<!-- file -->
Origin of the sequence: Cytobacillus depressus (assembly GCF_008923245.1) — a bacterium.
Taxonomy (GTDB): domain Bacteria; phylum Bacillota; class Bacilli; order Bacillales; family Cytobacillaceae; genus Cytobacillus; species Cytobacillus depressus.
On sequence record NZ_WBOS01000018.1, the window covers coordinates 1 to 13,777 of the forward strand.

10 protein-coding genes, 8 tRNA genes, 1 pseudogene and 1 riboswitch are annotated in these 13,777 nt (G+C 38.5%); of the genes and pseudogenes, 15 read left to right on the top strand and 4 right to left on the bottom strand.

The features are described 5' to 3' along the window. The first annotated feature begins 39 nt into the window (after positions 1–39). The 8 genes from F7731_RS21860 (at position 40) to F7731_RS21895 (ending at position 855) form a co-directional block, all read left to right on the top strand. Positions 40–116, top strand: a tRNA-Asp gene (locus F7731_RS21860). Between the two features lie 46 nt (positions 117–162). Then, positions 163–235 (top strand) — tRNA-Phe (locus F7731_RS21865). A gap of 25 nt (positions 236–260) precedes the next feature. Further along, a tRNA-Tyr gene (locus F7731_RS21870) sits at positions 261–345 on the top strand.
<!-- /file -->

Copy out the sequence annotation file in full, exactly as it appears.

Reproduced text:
Origin of the sequence: Cytobacillus depressus (assembly GCF_008923245.1) — a bacterium.
Taxonomy (GTDB): domain Bacteria; phylum Bacillota; class Bacilli; order Bacillales; family Cytobacillaceae; genus Cytobacillus; species Cytobacillus depressus.
On sequence record NZ_WBOS01000018.1, the window covers coordinates 1 to 13,777 of the forward strand.

10 protein-coding genes, 8 tRNA genes, 1 pseudogene and 1 riboswitch are annotated in these 13,777 nt (G+C 38.5%); of the genes and pseudogenes, 15 read left to right on the top strand and 4 right to left on the bottom strand.

The features are described 5' to 3' along the window. The first annotated feature begins 39 nt into the window (after positions 1–39). The 8 genes from F7731_RS21860 (at position 40) to F7731_RS21895 (ending at position 855) form a co-directional block, all read left to right on the top strand. Positions 40–116, top strand: a tRNA-Asp gene (locus F7731_RS21860). Between the two features lie 46 nt (positions 117–162). Then, positions 163–235 (top strand) — tRNA-Phe (locus F7731_RS21865). A gap of 25 nt (positions 236–260) precedes the next feature. Further along, a tRNA-Tyr gene (locus F7731_RS21870) sits at positions 261–345 on the top strand.